Robert Winston, leading the race for the jockeys' championship, broke his jaw in three places in an horrendous fall at Ayr last night. The 25-year-old Irishman was taken to hospital after his mount Pearl's A Singer slipped and crashed to the ground, catapulting her rider through the rails, on the home turn on the fifth race on the card. Another horse was brought down in the incident, two other jockeys were unseated and the remaining two races were abandoned.
Winston went into the meeting on 98 winners, four ahead of nearest rival Jamie Spencer and 12 clear of third-placed Seb Sanders in what was becoming a gripping three-way battle. But now his hopes of his first title must be slim. He was not knocked out in the accident but faces surgery and weeks of recovery. "He has been conscious and lucid throughout," said the Scottish track's clerk of the course Anthea Morshead, "but he has two fractures of the lower jaw and one of the upper. He is at Ayr General Hospital at present but will probably be moved to another at Kilmarnock, where there is a facial specialist."
Winston had spared no effort recently in his assault on the championship, having taken only one day off since the start of June, and was in red-hot form, with 16 successes in the past fortnight. Ironically, Sanders, who had won the opener at Ayr, rode the winner of the race in which Winston fell. Spencer added another at Lingfield during the evening.
At Haydock during the afternoon, Richard Hughes demonstrably earned his fee as he gave Notable Guest a brainy ride to take the Rose of Lancaster Stakes. With only five runners, a tactical contest was always on the cards and the early pace, set reluctantly by Perfectperformance, was pedestrian. Hughes was the first to react; with the leader looking increasingly uncomfortable on the firm ground, he sent Notable Guest to the front at half-way, wound up the gallop off the turn into the straight and kicked clear. The advantage gained was never ceded; indeed, the four-year-old, a 5-1 shot, was going away again at the finish, where he was three lengths in front of odds-on David Junior.
Hughes's reading of the situation made victory certain, but he may have been on the best horse anyway. Notable Guest, a powerful, rangy bay, is the type with which trainer Sir Michael Stoute excels, a well-bred, improving third-season horse, rewarding patience. The son of Kingmambo, stepping up to a Group Three success, is out of Yenda, a Group One-placed half-sister to Derby hero Quest For Fame from one of Khaled Abdullah's best families.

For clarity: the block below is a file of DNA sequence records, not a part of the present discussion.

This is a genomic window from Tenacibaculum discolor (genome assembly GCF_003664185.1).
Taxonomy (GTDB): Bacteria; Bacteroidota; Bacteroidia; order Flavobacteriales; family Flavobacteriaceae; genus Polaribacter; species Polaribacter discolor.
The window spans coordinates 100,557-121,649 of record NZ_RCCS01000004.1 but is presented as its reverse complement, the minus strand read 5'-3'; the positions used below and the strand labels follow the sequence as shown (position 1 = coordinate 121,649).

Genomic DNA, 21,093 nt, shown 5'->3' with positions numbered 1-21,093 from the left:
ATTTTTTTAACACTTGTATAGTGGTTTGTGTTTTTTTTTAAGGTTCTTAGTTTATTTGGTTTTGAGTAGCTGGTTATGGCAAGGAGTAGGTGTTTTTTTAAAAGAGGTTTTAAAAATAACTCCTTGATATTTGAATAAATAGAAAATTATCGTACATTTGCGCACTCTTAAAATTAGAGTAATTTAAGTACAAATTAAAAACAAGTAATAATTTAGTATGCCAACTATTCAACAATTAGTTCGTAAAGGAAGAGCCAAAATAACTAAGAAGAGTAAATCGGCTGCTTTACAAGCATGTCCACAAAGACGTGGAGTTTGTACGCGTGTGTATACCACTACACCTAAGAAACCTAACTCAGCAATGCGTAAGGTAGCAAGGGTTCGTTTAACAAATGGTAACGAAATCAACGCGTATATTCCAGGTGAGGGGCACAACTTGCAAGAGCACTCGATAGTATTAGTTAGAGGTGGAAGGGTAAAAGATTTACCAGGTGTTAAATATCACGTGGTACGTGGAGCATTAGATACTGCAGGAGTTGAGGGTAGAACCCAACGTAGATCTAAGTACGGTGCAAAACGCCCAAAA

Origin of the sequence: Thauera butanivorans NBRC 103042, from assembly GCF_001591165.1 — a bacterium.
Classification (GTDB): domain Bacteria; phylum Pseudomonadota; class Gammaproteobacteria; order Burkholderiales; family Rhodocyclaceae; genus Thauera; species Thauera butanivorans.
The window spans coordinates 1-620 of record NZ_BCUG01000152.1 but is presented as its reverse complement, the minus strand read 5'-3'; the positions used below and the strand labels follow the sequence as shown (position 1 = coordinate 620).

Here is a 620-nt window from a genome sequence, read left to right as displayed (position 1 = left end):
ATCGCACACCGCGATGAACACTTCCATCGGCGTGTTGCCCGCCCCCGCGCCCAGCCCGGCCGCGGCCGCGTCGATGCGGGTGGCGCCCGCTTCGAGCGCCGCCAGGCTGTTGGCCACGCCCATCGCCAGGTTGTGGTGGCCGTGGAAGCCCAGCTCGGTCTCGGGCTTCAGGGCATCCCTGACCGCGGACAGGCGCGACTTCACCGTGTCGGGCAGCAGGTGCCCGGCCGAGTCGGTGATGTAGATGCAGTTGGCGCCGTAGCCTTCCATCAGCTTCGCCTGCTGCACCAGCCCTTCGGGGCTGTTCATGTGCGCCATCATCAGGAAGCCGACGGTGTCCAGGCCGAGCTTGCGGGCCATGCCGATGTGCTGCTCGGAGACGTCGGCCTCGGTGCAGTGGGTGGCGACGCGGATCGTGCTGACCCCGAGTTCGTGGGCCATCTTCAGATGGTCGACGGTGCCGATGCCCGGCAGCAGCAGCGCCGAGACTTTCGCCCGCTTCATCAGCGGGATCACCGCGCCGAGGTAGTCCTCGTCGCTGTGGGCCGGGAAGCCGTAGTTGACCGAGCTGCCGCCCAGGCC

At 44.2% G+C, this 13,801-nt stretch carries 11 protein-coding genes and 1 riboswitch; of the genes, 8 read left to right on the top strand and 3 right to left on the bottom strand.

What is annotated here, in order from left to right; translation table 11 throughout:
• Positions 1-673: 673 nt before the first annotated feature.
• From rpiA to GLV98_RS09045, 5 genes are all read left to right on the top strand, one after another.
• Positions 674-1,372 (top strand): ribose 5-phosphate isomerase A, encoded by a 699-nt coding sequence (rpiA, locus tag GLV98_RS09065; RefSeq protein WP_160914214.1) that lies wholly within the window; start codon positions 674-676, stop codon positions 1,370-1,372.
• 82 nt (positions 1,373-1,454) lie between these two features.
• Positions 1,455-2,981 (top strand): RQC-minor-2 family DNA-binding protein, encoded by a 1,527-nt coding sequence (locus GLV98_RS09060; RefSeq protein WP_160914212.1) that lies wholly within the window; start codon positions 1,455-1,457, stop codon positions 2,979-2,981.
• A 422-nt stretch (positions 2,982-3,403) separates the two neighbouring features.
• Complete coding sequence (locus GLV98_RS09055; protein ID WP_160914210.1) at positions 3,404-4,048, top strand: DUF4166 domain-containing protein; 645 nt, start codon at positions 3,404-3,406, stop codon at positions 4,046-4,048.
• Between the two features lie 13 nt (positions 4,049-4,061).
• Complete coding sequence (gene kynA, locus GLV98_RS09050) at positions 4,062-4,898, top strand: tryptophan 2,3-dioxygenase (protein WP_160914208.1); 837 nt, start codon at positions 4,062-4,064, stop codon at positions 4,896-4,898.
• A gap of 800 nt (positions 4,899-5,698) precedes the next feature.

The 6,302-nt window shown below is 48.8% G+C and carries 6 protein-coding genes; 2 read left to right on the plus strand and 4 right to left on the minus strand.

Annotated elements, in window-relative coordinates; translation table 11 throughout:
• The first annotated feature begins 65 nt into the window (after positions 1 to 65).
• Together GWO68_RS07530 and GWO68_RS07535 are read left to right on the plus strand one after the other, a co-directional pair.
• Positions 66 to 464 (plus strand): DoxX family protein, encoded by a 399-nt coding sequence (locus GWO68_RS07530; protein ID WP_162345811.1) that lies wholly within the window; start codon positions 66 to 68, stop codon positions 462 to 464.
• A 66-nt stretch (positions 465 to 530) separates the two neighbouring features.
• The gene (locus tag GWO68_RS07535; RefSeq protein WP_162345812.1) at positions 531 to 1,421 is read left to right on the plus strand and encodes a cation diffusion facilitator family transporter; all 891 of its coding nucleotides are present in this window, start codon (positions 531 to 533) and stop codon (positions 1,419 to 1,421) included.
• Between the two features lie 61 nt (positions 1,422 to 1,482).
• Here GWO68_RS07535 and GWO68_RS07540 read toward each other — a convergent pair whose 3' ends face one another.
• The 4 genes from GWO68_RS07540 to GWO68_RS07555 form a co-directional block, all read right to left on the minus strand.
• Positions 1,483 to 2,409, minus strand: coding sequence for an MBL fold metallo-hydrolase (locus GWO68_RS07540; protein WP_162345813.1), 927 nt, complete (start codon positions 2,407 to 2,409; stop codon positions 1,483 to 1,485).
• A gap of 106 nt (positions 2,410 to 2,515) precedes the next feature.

"He settled well when he jumped out," said Hughes. "The plan was to sit in and get him relaxed. But with the pace they were going he was starting to get too keen so I just let him stride on and once he was up there he relaxed again. I decided to start squeezing about half a mile out, and when I asked he really flew. He has been headstrong in the past but slowly but surely he's learned to relax and he's very much going the right way now."
The Rose of Lancaster Stakes had a fine record as a stepping stone; those who have taken the prize recently include subsequent Group One winners Mutamam, Greek Dance, Ekraar and Nayef. So has the day's other Group Three contest, the Sweet Solera Stakes at Newmarket, with Soviet Song and Maid's Causeway two of its last three winners.
Three tough and progressive fillies fought out the finish of the latest renewal. Confidential Lady, on a four-timer, and Deveron went head-to-head through the last three furlongs but no sooner had the former mastered her rival than she was mugged on the line by Nasheej.
The Richard Hannon-trained winner, ridden by Pat Dobbs, had finished an arguably-unlucky third at Sandown last month to Confidential Lady. "She got trapped among runners that day," said Hannon, "and I was confident of reversing the placings." The daughter of Swain now has the Fillies Mile on Newmarket's Rowley Mile course pencilled in.Reuse content